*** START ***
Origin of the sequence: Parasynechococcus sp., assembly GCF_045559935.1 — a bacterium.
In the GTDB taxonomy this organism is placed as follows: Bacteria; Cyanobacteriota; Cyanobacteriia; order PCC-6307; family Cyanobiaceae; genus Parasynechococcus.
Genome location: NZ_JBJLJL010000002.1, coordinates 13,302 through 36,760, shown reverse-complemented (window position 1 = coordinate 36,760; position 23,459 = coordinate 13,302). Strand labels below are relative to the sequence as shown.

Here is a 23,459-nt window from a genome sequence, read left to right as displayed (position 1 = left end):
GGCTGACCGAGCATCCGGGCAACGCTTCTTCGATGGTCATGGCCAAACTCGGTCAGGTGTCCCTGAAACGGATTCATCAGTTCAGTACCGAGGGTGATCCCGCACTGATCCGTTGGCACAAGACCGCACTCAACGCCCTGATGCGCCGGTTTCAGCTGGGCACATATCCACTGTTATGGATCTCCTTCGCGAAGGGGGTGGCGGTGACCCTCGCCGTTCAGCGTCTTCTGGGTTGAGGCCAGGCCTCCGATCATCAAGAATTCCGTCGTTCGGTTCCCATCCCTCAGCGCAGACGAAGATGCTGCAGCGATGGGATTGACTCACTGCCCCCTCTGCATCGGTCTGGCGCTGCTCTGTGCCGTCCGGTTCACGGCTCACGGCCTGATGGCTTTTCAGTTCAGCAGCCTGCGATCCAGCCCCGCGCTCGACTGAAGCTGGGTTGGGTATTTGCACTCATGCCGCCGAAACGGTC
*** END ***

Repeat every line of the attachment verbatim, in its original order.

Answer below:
Origin of the sequence: Parasynechococcus sp., assembly GCF_045559935.1 — a bacterium.
In the GTDB taxonomy this organism is placed as follows: Bacteria; Cyanobacteriota; Cyanobacteriia; order PCC-6307; family Cyanobiaceae; genus Parasynechococcus.
Genome location: NZ_JBJLJL010000002.1, coordinates 13,302 through 36,760, shown reverse-complemented (window position 1 = coordinate 36,760; position 23,459 = coordinate 13,302). Strand labels below are relative to the sequence as shown.

Here is a 23,459-nt window from a genome sequence, read left to right as displayed (position 1 = left end):
GGCTGACCGAGCATCCGGGCAACGCTTCTTCGATGGTCATGGCCAAACTCGGTCAGGTGTCCCTGAAACGGATTCATCAGTTCAGTACCGAGGGTGATCCCGCACTGATCCGTTGGCACAAGACCGCACTCAACGCCCTGATGCGCCGGTTTCAGCTGGGCACATATCCACTGTTATGGATCTCCTTCGCGAAGGGGGTGGCGGTGACCCTCGCCGTTCAGCGTCTTCTGGGTTGAGGCCAGGCCTCCGATCATCAAGAATTCCGTCGTTCGGTTCCCATCCCTCAGCGCAGACGAAGATGCTGCAGCGATGGGATTGACTCACTGCCCCCTCTGCATCGGTCTGGCGCTGCTCTGTGCCGTCCGGTTCACGGCTCACGGCCTGATGGCTTTTCAGTTCAGCAGCCTGCGATCCAGCCCCGCGCTCGACTGAAGCTGGGTTGGGTATTTGCACTCATGCCGCCGAAACGGTC